KOCHI: The Covid-induced spike in prices of construction materials has severely affected the real estate sector. Many builders and architects observe that expenses have surged about 30% over the last few months. TNIE looks into the factors that resulted in the hike and how it is going to impact the pricing of flats and apartments
Although the government has brought in a spree of relaxations to boost the economy following a crippling lockdown, many sectors continue to remain in crisis. Considered one of the few sectors with a high job-generating potential, construction and real estate have been deeply affected by the rapid surge in the prices of materials like iron, steel, PVC pipes and cement.
With the Covid-induced lockdown resulting in the closure of several factories, the production of construction materials has taken a nosedive. In addition, restrictions on the import of materials from China has also resulted in the imminent price hike. “There is a considerable decrease in the import of steel from China. The spike in price of iron ore has also influenced the pricing of steel. Currently most of the steel is brought from states like Tamil Nadu, Chhattisgarh and Andhra Pradesh,” said a builder who does not want to be named.
Although the migrant workers have started returning to the state, many builders point out that the dearth of skilled labourers is ailing the sector. “Many of our counterparts are plying luxury buses or booking flights tickets to bring back skilled labourers. Most of us are forced to hire workers on increased wage to complete projects on time as a majority of them are not ready to work for the rates agreed upon pre-lockdown,” said Antony Kunnel, secretary-general, Credai Kerala.
Furthermore, the ongoing restrictions on quarries is causing the unavailability of gravel. “Local-level issues are hindering seamless availability of materials. The situation is being cashed in on by certain quarry owners who are selling at a higher price. Although the government has promised several relaxations for the sector, many issues still remain to be addressed. If things don’t improve, the sector may come to a standstill soon,” said another builder.
Not just high-end firms but even the ordinary citizens in the process of building homes are also struggling to make ends meet amid the price hike. “Our completed projects have no takers. It could take at least three to five months for the situation to improve. While a tonne of steel cost Rs 52,000 in January 2020, the price has increased to Rs 72,000, which means an increase of 35.8 per cent. In the case of cement, a 50-kg sack used to be available at Rs 340. It has now shot up to Rs 425, a 21 per cent hike.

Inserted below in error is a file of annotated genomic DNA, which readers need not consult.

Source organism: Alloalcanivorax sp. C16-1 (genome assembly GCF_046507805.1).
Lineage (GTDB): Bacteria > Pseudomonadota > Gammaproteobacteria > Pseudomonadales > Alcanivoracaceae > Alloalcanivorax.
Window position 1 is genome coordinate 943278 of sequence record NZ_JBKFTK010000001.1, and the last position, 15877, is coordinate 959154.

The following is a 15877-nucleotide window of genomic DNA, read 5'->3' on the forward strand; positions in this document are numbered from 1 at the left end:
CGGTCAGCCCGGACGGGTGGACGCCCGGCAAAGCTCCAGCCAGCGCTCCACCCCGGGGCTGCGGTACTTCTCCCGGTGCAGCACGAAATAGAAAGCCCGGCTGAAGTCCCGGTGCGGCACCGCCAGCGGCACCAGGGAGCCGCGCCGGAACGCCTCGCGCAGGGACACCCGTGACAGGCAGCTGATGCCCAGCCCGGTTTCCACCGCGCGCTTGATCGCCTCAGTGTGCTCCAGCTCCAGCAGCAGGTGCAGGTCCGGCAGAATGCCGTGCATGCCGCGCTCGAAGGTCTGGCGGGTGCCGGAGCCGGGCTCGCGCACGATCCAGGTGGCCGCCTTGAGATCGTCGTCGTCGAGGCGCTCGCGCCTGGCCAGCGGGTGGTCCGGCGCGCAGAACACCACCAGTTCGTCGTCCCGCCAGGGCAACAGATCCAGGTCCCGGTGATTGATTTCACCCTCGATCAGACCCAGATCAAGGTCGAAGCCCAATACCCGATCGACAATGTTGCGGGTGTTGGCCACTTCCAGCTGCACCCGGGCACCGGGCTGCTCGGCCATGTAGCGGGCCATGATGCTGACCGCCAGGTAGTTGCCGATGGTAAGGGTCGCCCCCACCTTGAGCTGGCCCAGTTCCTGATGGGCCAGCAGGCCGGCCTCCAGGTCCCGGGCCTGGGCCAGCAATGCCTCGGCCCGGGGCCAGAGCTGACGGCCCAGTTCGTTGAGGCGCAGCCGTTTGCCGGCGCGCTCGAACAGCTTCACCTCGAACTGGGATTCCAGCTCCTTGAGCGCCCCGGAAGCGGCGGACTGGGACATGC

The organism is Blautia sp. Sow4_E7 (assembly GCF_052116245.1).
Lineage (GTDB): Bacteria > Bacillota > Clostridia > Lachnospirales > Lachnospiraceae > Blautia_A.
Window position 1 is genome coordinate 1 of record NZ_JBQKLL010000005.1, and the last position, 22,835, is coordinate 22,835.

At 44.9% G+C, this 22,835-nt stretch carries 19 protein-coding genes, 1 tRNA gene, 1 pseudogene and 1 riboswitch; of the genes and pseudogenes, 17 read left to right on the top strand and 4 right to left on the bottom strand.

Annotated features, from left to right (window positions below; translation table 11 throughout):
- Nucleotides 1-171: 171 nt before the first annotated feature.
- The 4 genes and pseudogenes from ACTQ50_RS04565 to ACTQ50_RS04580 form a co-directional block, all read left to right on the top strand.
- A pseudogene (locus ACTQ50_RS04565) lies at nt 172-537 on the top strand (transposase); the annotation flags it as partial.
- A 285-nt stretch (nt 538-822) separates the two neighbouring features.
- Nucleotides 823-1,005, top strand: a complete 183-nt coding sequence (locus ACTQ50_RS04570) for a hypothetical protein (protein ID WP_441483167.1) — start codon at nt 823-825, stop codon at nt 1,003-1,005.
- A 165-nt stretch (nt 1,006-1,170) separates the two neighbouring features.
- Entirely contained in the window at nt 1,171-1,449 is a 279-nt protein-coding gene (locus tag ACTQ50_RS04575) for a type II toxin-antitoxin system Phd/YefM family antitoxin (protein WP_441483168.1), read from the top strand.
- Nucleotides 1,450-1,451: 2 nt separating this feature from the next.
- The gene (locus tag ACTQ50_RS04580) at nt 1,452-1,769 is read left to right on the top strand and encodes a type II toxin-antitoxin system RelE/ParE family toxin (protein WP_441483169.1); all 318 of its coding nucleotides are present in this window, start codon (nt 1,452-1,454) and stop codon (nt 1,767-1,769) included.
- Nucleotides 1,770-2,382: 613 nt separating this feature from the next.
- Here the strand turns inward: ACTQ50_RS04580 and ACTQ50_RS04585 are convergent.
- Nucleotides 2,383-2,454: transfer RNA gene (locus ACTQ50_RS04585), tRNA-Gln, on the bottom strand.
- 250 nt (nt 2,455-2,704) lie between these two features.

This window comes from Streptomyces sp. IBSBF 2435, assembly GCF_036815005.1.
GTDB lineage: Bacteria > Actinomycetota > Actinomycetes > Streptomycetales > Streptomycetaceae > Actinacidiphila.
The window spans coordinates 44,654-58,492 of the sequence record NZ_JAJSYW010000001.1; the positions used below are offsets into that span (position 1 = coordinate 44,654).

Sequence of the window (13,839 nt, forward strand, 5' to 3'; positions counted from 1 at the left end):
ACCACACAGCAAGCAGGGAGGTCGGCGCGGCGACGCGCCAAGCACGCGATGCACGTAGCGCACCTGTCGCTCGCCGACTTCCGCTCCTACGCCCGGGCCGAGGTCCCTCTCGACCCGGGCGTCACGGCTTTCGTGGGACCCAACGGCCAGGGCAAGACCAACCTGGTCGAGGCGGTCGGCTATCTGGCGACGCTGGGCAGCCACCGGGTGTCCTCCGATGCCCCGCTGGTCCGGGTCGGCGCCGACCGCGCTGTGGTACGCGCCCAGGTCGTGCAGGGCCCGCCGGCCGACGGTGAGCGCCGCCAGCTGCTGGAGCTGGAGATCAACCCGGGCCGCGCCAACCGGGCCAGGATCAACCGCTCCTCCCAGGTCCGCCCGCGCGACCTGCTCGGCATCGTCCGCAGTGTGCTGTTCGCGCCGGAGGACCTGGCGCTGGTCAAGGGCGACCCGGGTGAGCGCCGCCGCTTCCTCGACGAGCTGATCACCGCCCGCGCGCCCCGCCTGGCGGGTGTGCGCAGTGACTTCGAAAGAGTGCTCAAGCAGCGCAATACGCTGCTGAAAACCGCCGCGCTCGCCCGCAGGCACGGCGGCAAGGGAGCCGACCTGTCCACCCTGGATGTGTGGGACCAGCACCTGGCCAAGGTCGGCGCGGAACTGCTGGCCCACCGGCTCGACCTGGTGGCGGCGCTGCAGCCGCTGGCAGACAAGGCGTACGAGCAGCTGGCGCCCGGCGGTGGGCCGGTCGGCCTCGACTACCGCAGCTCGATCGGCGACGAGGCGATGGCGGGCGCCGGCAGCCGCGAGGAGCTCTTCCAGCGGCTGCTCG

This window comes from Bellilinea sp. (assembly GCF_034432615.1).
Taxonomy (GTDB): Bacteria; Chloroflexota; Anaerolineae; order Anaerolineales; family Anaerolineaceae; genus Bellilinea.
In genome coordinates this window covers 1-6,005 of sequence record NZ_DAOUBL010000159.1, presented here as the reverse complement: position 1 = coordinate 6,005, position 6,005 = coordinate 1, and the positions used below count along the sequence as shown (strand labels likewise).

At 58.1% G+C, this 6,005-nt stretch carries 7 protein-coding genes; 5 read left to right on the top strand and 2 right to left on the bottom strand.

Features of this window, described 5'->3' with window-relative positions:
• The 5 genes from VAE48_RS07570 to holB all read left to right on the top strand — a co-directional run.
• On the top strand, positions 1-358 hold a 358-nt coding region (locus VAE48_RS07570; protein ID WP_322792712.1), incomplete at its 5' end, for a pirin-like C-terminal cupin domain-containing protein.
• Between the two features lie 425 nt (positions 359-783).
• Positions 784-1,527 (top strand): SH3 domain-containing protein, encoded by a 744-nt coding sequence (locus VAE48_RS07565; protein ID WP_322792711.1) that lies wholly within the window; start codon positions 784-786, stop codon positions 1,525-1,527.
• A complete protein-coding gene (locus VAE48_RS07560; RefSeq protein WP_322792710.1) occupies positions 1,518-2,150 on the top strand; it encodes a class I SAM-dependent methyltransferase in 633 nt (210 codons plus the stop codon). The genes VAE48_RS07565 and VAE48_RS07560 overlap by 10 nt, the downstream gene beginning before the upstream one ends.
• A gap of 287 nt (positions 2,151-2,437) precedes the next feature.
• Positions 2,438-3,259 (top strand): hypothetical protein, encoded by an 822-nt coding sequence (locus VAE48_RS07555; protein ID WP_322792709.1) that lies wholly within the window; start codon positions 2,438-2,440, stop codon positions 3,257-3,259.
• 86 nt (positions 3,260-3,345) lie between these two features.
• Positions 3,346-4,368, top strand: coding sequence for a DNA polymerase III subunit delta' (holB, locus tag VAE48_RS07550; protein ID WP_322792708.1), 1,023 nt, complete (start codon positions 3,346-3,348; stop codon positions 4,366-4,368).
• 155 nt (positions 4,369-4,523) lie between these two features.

Similarly, a 30 per cent increase is evident with iron, PVC, plumbing materials, paint, quarry materials, etc,” said Shyam Sundar, a Kochi-based architect.
30% increase in expenses
Stakeholders observe that the hike in material prices has increased the construction expenses up by 30 per cent. “Although many current projects have witnessed a huge gap between the estimate and current expenses, clients are not willing to take heed of our issues. We are forced to either bear the loss or miss out on the project to competitors,” said Ranjitmon K R, an engineer. According to industry experts, many builders are not taking up any new projects. “Currently, the priority is to complete existing work without further delay. If we analyse the ongoing market rates, it isn’t feasible to build affordable apartment projects,” he said.
Price hike for flats
Consequently, many are hinting at an imminent increase in prices of apartments. “With the spike in steel price alone, the cost has increased by Rs 100 per square foot of constructed area. It goes above Rs 1,000 per square metre. This will lead to a 30-60 per cent hike in rates of apartments. The price rise is inevitable,” said Kunnel.
A CRUMBLING SECTOR?
With the Covid-induced lockdown resulting in the closure of several factories, the production of construction materials has taken a nosedive. In addition, restrictions on the import of materials from China has resulted in the imminent price hike. Many builders also point out that the dearth of skilled labourers even as the ones available demand increased wages. Furthermore, the ongoing restrictions on quarries are causing the unavailability of gravel.